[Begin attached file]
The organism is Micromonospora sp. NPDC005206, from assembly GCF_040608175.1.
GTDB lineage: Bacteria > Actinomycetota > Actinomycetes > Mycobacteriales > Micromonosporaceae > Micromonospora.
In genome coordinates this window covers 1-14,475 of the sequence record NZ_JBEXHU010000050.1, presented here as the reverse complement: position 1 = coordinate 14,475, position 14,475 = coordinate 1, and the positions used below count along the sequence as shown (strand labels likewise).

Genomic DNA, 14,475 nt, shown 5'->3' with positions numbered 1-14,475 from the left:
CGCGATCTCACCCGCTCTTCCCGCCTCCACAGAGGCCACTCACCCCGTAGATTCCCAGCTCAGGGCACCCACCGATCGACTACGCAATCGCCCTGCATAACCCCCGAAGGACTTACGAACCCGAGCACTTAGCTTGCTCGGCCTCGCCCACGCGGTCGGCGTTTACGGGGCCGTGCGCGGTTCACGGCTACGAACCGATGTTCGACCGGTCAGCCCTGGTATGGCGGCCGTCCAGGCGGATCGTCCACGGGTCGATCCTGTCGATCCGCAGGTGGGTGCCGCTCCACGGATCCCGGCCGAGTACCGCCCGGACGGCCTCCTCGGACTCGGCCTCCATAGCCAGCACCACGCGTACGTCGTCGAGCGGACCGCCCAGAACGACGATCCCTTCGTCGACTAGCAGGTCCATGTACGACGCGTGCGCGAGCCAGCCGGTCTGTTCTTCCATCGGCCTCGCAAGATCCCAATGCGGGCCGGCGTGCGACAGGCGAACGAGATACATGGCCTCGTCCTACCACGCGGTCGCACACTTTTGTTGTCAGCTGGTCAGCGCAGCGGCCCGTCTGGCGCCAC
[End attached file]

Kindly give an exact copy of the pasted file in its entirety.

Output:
The organism is Micromonospora sp. NPDC005206, from assembly GCF_040608175.1.
GTDB lineage: Bacteria > Actinomycetota > Actinomycetes > Mycobacteriales > Micromonosporaceae > Micromonospora.
In genome coordinates this window covers 1-14,475 of the sequence record NZ_JBEXHU010000050.1, presented here as the reverse complement: position 1 = coordinate 14,475, position 14,475 = coordinate 1, and the positions used below count along the sequence as shown (strand labels likewise).

Genomic DNA, 14,475 nt, shown 5'->3' with positions numbered 1-14,475 from the left:
CGCGATCTCACCCGCTCTTCCCGCCTCCACAGAGGCCACTCACCCCGTAGATTCCCAGCTCAGGGCACCCACCGATCGACTACGCAATCGCCCTGCATAACCCCCGAAGGACTTACGAACCCGAGCACTTAGCTTGCTCGGCCTCGCCCACGCGGTCGGCGTTTACGGGGCCGTGCGCGGTTCACGGCTACGAACCGATGTTCGACCGGTCAGCCCTGGTATGGCGGCCGTCCAGGCGGATCGTCCACGGGTCGATCCTGTCGATCCGCAGGTGGGTGCCGCTCCACGGATCCCGGCCGAGTACCGCCCGGACGGCCTCCTCGGACTCGGCCTCCATAGCCAGCACCACGCGTACGTCGTCGAGCGGACCGCCCAGAACGACGATCCCTTCGTCGACTAGCAGGTCCATGTACGACGCGTGCGCGAGCCAGCCGGTCTGTTCTTCCATCGGCCTCGCAAGATCCCAATGCGGGCCGGCGTGCGACAGGCGAACGAGATACATGGCCTCGTCCTACCACGCGGTCGCACACTTTTGTTGTCAGCTGGTCAGCGCAGCGGCCCGTCTGGCGCCAC